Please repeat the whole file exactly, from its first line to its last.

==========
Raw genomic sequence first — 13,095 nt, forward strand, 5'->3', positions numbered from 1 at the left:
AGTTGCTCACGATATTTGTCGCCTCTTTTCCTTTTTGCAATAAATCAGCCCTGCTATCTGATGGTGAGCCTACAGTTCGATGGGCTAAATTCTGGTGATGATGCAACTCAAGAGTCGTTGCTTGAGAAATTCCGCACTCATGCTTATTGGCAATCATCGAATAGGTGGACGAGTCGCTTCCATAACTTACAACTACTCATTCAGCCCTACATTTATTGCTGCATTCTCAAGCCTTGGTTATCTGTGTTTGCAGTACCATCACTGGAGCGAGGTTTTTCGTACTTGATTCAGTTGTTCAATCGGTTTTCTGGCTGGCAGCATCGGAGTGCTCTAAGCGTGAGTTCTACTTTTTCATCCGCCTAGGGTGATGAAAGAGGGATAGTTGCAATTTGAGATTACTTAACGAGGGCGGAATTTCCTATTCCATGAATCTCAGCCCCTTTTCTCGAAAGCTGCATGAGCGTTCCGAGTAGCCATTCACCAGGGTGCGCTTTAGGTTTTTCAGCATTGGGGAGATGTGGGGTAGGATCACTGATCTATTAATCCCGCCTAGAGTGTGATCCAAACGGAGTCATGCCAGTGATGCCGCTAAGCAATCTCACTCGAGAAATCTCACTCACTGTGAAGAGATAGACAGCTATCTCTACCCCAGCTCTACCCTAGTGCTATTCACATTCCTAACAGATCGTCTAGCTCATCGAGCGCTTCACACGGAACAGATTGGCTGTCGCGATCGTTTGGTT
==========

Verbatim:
Raw genomic sequence first — 13,095 nt, forward strand, 5'->3', positions numbered from 1 at the left:
AGTTGCTCACGATATTTGTCGCCTCTTTTCCTTTTTGCAATAAATCAGCCCTGCTATCTGATGGTGAGCCTACAGTTCGATGGGCTAAATTCTGGTGATGATGCAACTCAAGAGTCGTTGCTTGAGAAATTCCGCACTCATGCTTATTGGCAATCATCGAATAGGTGGACGAGTCGCTTCCATAACTTACAACTACTCATTCAGCCCTACATTTATTGCTGCATTCTCAAGCCTTGGTTATCTGTGTTTGCAGTACCATCACTGGAGCGAGGTTTTTCGTACTTGATTCAGTTGTTCAATCGGTTTTCTGGCTGGCAGCATCGGAGTGCTCTAAGCGTGAGTTCTACTTTTTCATCCGCCTAGGGTGATGAAAGAGGGATAGTTGCAATTTGAGATTACTTAACGAGGGCGGAATTTCCTATTCCATGAATCTCAGCCCCTTTTCTCGAAAGCTGCATGAGCGTTCCGAGTAGCCATTCACCAGGGTGCGCTTTAGGTTTTTCAGCATTGGGGAGATGTGGGGTAGGATCACTGATCTATTAATCCCGCCTAGAGTGTGATCCAAACGGAGTCATGCCAGTGATGCCGCTAAGCAATCTCACTCGAGAAATCTCACTCACTGTGAAGAGATAGACAGCTATCTCTACCCCAGCTCTACCCTAGTGCTATTCACATTCCTAACAGATCGTCTAGCTCATCGAGCGCTTCACACGGAACAGATTGGCTGTCGCGATCGTTTGGTT